Every once and a while, I write something that I realize later was inadequate.

On a small scale, it happened last night. I posted the link to the Lori McKenna covers, and realized later that I should have mentioned in the post how much I love her version of “In Your Eyes.” It’s a great song, and the original is a classic, but Lori performs it, per her trademark style, with an emotional rawness that makes it real. You totally 100 percent believe that she’s not just singing a song, she’s living it. And I love it.

A larger scale example is my Reconstruction post about Single Mothers. Discussing it with someone afterwards, I realized that I totally failed to bring it home. I wrote this decent, removed piece about the issue, about what I’ve learned from single mothers I know. And it was an OK post. For it to be a good post, for it to be really worthwhile, I should have taken it a step further. I should have made it personal. I should have addressed why those lessons are relevant to me — Part of me fears that sort of parent I would be, were my life ever to move in that direction. I’m a great uncle, because I’m able to have fun with my niece and nephew without having to worry about what I’m teaching them. Making sure they grow into mature, responsible, well-adjusted adults is the responsibility of mom and dad; Uncle David can make them laugh by rolling his tongue without having to worry about whether he’s teaching them it’s OK to stick their tongue out in public. And in many ways, I’m so just a kid myself; I love getting down on the floor and playing with them on their level. Would I have what it takes to actually be the adult, even when it makes them unhappy? Who knows.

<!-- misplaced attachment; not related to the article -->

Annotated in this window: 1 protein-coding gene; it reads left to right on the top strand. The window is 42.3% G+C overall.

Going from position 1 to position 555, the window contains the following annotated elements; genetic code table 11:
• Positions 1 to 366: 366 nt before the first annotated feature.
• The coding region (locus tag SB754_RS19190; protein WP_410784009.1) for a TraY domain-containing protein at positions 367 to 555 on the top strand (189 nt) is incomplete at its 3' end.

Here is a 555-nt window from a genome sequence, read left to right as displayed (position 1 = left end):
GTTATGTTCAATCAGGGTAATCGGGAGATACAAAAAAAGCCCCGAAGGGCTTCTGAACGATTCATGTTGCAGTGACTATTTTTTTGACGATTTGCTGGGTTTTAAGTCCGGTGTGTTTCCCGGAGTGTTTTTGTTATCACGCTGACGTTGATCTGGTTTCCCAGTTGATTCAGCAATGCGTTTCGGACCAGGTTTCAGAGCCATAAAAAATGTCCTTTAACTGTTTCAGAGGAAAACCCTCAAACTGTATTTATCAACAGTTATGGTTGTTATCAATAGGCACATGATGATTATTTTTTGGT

I’m writing this post because I just did it again, and realized it immediately but too late to edit it, this time with one of my responses to a question: Where were you 10 years ago and where will you be 10 years from now?

My answer about the future is true — I have no idea — but inadequate. I should have gone on to say, I have no idea, and I like it that way. There is nothing about my life today that I could have envisioned 10 years ago. I mean, almost literally, zip. Some of it’s good — gracious, who would have thought I would have written a book with astronauts? Some of it less so — I would never have dreamed I’d be divorced. But all of it completely unimaginable. And that’s what I hope is true 10 years from now; that I can look back, and say, wow, there would have been no way in 2010 that I would have thought ____________________. I hope that even trying to guess now would look comletely stupid in 2020.

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